A few years ago, several churches in my town decided to celebrate the birth of Christ by putting on an interactive reenactment of Joseph and Mary's Journey to Bethlehem in one of our local parks.
With three of my children, then ages 7, 5, and 3, I joined a small group of modern day visitors who were escorted through the park by costumed locals playing first century Jews. I knew my oldest two children were familiar with the story of Jesus' birth, but I wasn't sure how much Christopher, my three-year-old, understood. He has PDD-NOS, a form of autism, and his language skills were significantly delayed.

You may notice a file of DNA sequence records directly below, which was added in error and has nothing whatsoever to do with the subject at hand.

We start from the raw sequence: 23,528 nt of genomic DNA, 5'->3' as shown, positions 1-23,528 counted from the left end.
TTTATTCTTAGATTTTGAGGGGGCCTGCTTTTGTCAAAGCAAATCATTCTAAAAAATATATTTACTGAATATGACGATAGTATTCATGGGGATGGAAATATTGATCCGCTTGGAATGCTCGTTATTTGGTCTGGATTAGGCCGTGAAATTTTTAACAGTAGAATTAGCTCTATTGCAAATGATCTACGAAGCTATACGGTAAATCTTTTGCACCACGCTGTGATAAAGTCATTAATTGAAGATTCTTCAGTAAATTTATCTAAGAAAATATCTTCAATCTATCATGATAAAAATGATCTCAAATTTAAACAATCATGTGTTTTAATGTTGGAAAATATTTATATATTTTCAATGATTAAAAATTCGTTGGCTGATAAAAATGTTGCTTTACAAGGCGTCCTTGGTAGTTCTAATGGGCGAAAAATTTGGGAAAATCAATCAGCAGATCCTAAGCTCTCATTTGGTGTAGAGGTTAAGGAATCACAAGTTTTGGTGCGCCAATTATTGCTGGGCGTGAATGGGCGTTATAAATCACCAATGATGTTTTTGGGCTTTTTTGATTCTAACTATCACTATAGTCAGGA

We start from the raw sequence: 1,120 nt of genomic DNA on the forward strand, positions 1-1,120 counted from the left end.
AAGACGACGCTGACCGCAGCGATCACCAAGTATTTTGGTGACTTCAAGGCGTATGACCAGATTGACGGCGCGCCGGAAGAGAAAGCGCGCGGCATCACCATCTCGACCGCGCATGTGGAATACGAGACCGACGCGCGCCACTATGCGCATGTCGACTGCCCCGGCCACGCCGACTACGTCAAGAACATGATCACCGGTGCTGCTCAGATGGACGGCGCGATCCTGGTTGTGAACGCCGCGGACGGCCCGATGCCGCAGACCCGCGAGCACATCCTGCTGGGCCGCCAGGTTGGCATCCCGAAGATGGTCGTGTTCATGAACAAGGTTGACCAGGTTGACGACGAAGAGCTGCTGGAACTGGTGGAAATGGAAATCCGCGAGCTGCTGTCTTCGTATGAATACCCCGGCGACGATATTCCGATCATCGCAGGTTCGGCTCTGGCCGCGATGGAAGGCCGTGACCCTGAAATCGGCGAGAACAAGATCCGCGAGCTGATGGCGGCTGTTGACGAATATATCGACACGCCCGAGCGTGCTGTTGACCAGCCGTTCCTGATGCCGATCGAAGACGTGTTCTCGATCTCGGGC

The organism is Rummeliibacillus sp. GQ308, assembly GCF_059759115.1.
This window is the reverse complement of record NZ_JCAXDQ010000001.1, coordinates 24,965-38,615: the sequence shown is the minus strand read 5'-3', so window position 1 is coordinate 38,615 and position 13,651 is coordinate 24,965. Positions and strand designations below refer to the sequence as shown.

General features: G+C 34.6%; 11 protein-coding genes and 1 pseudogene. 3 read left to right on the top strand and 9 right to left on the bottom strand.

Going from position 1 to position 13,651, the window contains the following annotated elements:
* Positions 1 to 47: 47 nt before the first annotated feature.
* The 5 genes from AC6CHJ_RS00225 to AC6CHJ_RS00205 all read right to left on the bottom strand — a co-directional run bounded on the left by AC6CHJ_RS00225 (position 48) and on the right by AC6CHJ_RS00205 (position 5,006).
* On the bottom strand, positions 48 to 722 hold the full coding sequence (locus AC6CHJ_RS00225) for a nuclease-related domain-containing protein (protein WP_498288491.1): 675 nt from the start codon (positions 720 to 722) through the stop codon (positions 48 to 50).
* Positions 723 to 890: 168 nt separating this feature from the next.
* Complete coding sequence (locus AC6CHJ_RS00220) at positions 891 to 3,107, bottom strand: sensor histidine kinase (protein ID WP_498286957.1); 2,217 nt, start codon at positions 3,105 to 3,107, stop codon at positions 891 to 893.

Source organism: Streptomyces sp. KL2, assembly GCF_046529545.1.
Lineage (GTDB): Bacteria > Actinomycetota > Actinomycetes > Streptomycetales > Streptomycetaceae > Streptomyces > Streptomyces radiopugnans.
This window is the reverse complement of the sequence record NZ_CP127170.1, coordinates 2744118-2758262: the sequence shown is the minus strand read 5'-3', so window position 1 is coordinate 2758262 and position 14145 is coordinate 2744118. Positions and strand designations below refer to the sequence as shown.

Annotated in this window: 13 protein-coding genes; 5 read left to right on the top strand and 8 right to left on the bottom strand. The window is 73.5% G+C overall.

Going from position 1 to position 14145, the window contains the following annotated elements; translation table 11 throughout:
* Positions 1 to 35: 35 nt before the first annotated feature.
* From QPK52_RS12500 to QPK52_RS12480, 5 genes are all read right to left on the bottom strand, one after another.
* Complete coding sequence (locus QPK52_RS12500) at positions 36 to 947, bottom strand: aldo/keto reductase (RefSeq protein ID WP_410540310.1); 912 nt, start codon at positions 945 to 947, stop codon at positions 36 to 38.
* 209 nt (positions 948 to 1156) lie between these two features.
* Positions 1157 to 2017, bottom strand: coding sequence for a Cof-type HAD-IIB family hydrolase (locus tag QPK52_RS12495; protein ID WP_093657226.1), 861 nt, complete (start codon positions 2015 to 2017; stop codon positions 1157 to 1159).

We were in one family's tent when a Roman soldier told us that we must all go to our home cities to be counted. Michael, my 5-year-old, was very frightened, but Christopher, my three-year-old, grabbed my arm and said, 'It's okay, Mommy.'
We quickly left for Bethlehem with our Jewish hosts, and along the way, we met shepherds and angels who told us the Nativity story. We eventually arrived at the manger, marveling at Mary, Joseph, and the newborn Jesus surrounded by cows, sheep, and other barnyard animals. After a local pastor led us in some Christmas carols, we reflected on the scene before us with reverential awe. I was amazed that even Christopher seemed to grasp the meaning of the display.
Then, just before the pastor issued an altar call, my darling 3-year-old chose to sing a song of his own:
'Old Macdonald had a farm . . .'
- Kathy Bennett